One of the things I admire about Chicago,” says Alex Kotlowitz, “is it’s a city of outsiders, where outsiders can come in and really thrive.”
Kotlowitz is one of them. He grew up in Manhattan and worked as a community organizer in Atlanta and as a journalist in Lansing, Michigan, before he arrived here as a reporter for the Wall Street Journal. He intended to stay only two or three years. It’s now been 40. For 26 of those years, he’s lived in Oak Park, four blocks from the city limits; for 20, he’s taught at Northwestern University in Evanston. But for his best-known works — the 1991 book There Are No Children Here, the 2011 documentary The Interrupters, and this year’s acclaimed book, An American Summer — he immersed himself in the city’s poorest neighborhoods, where he would always be an outsider by virtue of race and class.
“My first time in the Henry Horner Homes,” he remembers, “I felt a deep sense of shame. I was working a mile and a half from there. I went to Bulls games at the United Center. It was clear the minute I walked into that place how disturbingly distressed it was. After I began to spend time there, that sense of shame turned to anger.”
Kotlowitz doesn’t deal in the abstraction of public policy. Instead, he tells stories of specific people, not to answer questions, but to ask them. An American Summer asks how people deal with the trauma of gun violence, both as individuals and as a community. “It’s a myth that somehow people just push on and put it behind them,” he says. “We’ve got to deal with the foundational issues that lead to the violence, which is the lack of opportunity in parts of our city and parts of America.”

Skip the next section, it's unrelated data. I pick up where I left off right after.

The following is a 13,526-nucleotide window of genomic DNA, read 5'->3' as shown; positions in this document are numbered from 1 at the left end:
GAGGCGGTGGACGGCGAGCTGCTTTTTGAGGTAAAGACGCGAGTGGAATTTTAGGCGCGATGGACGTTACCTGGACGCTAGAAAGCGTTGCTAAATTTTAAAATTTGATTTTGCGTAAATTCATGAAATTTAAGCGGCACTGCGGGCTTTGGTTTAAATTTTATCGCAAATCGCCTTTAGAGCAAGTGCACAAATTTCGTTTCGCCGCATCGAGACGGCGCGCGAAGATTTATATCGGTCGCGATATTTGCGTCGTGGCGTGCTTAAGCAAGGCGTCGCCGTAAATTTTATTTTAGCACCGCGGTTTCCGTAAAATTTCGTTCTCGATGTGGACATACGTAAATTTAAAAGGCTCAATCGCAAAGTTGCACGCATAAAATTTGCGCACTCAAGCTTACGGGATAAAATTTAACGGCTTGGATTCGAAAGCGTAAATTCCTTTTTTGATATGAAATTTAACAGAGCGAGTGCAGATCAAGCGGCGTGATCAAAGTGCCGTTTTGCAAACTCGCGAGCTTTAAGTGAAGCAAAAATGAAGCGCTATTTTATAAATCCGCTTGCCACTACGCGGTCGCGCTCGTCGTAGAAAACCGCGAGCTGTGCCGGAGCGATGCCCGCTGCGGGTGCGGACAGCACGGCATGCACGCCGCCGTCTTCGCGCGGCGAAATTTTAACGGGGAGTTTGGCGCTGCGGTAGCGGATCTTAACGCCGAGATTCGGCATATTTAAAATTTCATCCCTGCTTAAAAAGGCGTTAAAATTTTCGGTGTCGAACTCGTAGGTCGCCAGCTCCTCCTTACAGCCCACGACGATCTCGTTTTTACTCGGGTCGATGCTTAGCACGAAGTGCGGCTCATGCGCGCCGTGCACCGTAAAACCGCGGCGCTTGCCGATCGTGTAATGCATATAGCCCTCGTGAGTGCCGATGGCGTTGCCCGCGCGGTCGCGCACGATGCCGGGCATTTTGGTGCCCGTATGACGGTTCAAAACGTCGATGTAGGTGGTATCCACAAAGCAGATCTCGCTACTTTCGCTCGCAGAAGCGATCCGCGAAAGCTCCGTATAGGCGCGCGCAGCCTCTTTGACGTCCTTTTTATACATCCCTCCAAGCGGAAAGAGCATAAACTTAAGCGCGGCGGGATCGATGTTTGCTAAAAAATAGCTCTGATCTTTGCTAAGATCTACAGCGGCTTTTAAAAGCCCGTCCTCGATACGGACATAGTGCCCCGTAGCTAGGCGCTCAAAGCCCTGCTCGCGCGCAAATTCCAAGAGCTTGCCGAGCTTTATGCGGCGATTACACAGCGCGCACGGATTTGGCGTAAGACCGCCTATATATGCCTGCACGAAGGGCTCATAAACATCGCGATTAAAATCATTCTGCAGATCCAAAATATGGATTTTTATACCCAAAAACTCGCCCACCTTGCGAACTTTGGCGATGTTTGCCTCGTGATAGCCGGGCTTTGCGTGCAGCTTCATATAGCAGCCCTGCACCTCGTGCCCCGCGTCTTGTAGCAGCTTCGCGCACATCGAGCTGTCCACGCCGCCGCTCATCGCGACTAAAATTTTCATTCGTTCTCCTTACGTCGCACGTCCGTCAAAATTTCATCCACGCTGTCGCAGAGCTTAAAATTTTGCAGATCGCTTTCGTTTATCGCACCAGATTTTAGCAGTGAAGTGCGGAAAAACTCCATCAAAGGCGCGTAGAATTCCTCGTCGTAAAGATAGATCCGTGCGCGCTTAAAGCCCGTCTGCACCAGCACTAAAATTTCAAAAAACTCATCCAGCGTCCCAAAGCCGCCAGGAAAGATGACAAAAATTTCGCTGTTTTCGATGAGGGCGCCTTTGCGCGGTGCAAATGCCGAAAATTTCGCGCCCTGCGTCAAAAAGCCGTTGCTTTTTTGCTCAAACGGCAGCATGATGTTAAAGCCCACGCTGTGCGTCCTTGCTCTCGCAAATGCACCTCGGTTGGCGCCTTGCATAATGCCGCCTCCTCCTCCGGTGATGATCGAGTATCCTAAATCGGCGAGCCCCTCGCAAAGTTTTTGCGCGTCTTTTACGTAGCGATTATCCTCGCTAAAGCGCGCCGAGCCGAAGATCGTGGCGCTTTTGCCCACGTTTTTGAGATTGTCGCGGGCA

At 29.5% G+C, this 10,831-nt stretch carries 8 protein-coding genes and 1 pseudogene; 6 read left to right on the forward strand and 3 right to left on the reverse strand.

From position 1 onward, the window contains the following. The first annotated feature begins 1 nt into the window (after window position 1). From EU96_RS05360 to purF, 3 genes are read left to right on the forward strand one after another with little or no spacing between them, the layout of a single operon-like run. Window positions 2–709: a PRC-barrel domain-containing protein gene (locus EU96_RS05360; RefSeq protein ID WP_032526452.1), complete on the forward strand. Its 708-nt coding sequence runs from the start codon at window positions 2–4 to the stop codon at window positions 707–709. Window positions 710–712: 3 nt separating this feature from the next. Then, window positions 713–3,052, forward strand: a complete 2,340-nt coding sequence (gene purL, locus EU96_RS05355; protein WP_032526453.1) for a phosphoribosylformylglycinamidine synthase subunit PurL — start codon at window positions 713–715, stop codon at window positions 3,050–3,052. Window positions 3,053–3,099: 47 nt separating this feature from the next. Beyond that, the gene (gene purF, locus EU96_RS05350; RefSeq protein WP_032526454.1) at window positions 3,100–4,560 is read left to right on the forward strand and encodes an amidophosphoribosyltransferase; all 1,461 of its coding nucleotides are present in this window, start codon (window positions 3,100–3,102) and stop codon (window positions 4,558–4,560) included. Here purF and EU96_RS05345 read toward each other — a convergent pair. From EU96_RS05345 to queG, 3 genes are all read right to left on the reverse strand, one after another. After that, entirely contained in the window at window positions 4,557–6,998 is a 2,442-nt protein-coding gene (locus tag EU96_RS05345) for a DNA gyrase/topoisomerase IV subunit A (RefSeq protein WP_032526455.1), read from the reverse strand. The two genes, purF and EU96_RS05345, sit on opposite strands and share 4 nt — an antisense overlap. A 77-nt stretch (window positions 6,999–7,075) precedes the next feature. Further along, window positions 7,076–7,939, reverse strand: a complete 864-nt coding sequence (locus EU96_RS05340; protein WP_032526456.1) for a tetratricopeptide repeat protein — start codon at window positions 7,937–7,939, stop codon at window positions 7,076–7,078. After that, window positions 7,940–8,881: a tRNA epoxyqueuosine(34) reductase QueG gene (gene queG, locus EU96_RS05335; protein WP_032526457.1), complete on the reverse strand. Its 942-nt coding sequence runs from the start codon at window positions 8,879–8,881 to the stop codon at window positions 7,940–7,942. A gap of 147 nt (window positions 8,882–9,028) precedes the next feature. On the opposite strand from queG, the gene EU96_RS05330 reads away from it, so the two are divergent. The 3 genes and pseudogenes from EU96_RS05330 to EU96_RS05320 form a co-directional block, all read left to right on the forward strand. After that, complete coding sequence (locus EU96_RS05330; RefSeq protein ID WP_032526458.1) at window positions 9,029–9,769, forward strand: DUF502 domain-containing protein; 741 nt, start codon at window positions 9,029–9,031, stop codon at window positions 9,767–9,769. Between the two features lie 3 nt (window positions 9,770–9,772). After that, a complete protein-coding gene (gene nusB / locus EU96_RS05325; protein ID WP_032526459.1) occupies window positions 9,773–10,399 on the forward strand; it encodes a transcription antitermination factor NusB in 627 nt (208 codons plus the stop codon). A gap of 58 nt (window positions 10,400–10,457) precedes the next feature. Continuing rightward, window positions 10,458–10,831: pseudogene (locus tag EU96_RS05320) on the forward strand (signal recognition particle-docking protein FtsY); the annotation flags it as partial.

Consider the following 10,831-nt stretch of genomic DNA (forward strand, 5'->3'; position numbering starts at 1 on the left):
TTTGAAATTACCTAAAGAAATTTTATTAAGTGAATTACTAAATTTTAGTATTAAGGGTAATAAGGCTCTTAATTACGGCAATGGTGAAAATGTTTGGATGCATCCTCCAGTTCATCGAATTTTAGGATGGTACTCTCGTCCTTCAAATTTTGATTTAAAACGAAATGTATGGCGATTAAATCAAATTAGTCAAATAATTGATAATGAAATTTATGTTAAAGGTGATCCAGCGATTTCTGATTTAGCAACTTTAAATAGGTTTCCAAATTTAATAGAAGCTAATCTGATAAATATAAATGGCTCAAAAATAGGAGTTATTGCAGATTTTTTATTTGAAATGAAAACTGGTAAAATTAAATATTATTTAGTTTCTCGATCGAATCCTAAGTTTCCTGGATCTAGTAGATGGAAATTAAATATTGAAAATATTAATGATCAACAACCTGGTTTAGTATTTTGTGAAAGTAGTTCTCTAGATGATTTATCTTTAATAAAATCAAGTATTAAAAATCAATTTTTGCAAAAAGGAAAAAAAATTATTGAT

Previously, Kotlowitz thought there were only two paths available to him as an outsider: remain silent and complicit, or tell other people’s stories. Now he’s found a third: to give people tools to tell their own stories. While he was writing An American Summer, he began working with inmates studying writing at Stateville Correctional Center. Some of his students’ stories were published on the New Yorker’s website and broadcast on WBEZ. He continues his work at Stateville this fall.
Are Chicagoans ready to listen? “It’s still very much a tale of two cities,” Kotlowitz says. “You walk out of your house in Englewood and look at that gleaming skyline downtown, and you know it’s not yours.”
Maybe it takes an outsider to see our city with such stark clarity, both its beauty and its flaws.